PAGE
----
Just an idea. There has to be other equipment and PIC chips with code that can do the job.

Dan

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Thanks for the thoughts. Had not thought about using GPS data, but think your right about the time delay. For a model to do this in a scale like fashion, it would have to 'pull up' at about 150-200' to be realistic. I guess one could use a Futaba PAL or FMA Co-pilot to accomplish the appearance. That would call for a judgment at the proper time. Interesting to me the Germans could figure this out in the 1930's with no electronics to speak of! 93000' drop, that's impressive!

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I think barometric sensing that you can calibrate to the field altitude before flight would give you the best and most accurate response. But I think there's less off the shelf for that. It's a more Do it yourself project.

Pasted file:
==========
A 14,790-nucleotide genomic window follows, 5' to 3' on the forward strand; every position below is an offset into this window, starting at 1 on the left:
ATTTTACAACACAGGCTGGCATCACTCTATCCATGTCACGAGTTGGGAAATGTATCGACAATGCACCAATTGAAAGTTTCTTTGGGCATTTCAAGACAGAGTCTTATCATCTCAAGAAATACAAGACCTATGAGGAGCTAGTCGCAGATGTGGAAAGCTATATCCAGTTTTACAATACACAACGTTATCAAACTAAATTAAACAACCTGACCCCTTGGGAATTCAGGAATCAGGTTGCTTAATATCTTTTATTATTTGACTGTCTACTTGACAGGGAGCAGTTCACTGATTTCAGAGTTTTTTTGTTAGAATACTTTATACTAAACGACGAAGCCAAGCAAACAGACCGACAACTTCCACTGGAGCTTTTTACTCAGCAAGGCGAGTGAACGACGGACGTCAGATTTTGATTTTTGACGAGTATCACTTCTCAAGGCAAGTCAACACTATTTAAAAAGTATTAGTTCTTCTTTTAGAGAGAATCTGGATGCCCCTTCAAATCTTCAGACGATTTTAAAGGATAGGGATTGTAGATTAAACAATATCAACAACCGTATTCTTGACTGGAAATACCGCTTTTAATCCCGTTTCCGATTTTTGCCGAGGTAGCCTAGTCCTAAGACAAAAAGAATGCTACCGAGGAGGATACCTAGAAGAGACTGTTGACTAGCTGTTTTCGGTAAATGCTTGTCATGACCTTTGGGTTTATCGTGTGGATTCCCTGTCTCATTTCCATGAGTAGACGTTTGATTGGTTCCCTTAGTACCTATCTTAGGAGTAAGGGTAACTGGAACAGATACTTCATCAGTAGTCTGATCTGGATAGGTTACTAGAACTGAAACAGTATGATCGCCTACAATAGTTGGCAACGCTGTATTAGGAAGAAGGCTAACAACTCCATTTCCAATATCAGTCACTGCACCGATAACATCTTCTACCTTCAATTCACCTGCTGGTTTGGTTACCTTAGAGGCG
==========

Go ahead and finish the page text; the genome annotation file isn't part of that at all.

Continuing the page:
I did happen to notice the GPS 18 now comes in a 5 Hz model. The original one was 1 second. Although 1 second was fine for me it would be abysmally slow in your high speed application.

Good luck. It sounds like an advanced project.

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Hi, Diyguy

This "scale" feature looks pretty :D ... but :

- our planes will begin to dive at a much lower altitude to permit the public to see something ... so ground will come much faster than for original plane.

- as the Ju 87 is not really a pattern model, it will need some altitude loss to get quietly back to horizontal flight.

Those two points make me think you won't have a lot of diving attitude to show ... may be very little time to hear the famous diving sound of the hooter.

Another point to raise is for pressure inside the fuselage : as speed is not negligible, which will be the speed effect ? : important point, as you set the diving stop altitude on the theoretical pressure for altitude ... :unsure:

Your thinking ?

Alain